Consumer Alert: How to get rid of overdraft fees | WHEC.com

Consumer Alert: How to get rid of overdraft fees

Deanna Dewberry
Created: June 03, 2021 05:00 PM

ROCHESTER, N.Y. (WHEC) — Today's consumer alert concerns a novel approach to banking that could save consumers $12.4 billion a year. That's how much we paid last year in overdraft fees. But one bank is changing that. Ally, an online bank, is doing away with overdraft fees.

Early in the pandemic, Ally waived overdraft fees to help its financially strapped customers. And the response was so overwhelmingly positive, Ally decided to do away with overdraft fees altogether. Could other banks follow suit?     

Overdraft fees are a major source of revenue for banks. According to Forbes, the average overdraft fee is about $25, but it's around $35 for brick and mortar banks.

And get this: More than a third of folks who had to pay overdraft fees last year overdrew their accounts about 10 times in 2020. That's $350 over the course of a year.

Most financial institutions have automatic overdraft. That means when you don't have enough money in your account to cover a transaction, the bank will loan it to you. But they charge a hefty price for that temporary loan. Suppose you have $50 in the bank and make an online payment for $75. You're now $25 in the hole. So the bank loans you that $25 to cover the payment, but it also charges you a $35 overdraft fee. That means you're now in $60 in the hole. Now imagine you make four more payments without realizing you're overdrawn. Yep, that adds up fast. And these fees hit those who can least afford it. According to the 2021 FinHealth Spend report, 95% of those charged overdraft fees last year were classified as financially vulnerable, people living paycheck to paycheck.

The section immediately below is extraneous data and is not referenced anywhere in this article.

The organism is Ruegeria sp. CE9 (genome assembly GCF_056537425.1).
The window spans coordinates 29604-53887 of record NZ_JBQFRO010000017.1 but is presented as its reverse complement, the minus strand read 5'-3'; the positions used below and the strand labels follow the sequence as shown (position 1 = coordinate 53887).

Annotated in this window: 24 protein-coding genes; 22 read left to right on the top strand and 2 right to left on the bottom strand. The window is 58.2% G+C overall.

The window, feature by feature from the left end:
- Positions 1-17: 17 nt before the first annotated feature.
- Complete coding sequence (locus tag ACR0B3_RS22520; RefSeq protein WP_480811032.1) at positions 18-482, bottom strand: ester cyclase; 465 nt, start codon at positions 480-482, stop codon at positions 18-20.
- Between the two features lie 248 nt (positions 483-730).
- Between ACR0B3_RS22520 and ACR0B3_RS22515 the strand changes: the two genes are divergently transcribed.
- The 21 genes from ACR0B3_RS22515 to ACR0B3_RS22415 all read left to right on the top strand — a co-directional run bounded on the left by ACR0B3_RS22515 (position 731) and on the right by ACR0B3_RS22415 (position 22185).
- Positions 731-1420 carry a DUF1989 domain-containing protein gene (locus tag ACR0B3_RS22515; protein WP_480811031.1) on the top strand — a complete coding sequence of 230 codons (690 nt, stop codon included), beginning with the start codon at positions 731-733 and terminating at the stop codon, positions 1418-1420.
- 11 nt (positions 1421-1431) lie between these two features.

So with the help of the experts at Bankrate, here's Deanna's Do List for eliminating overdraft fees.

  • You can opt-out of automatic overdrafts. If you don't have enough to cover it, the bank won't pay it, and you avoid that pesky fee.
  • Use an account that doesn't charge overdraft fees. Ally is one of them. And Spotme, a service from Chime allows you to overdraw your account up to a hundred bucks without a charge.
  • Use overdraft protection. It's different than automatic overdraft. With overdraft protection, if you're overdrawn, the bank will take the payment from another account, like your savings account.
  • Sign up for bank alerts. Get the bank to send you an automatic notification if your checking account drops below a certain amount. Set that notification at an amount that is most likely to assure you don't get an overdraft, depending on your spending habits.

Most banks offer all these options. You may have to visit the bank in person to make the necessary changes, but all of these are easy steps to save you money.

And that’s your consumer alert.


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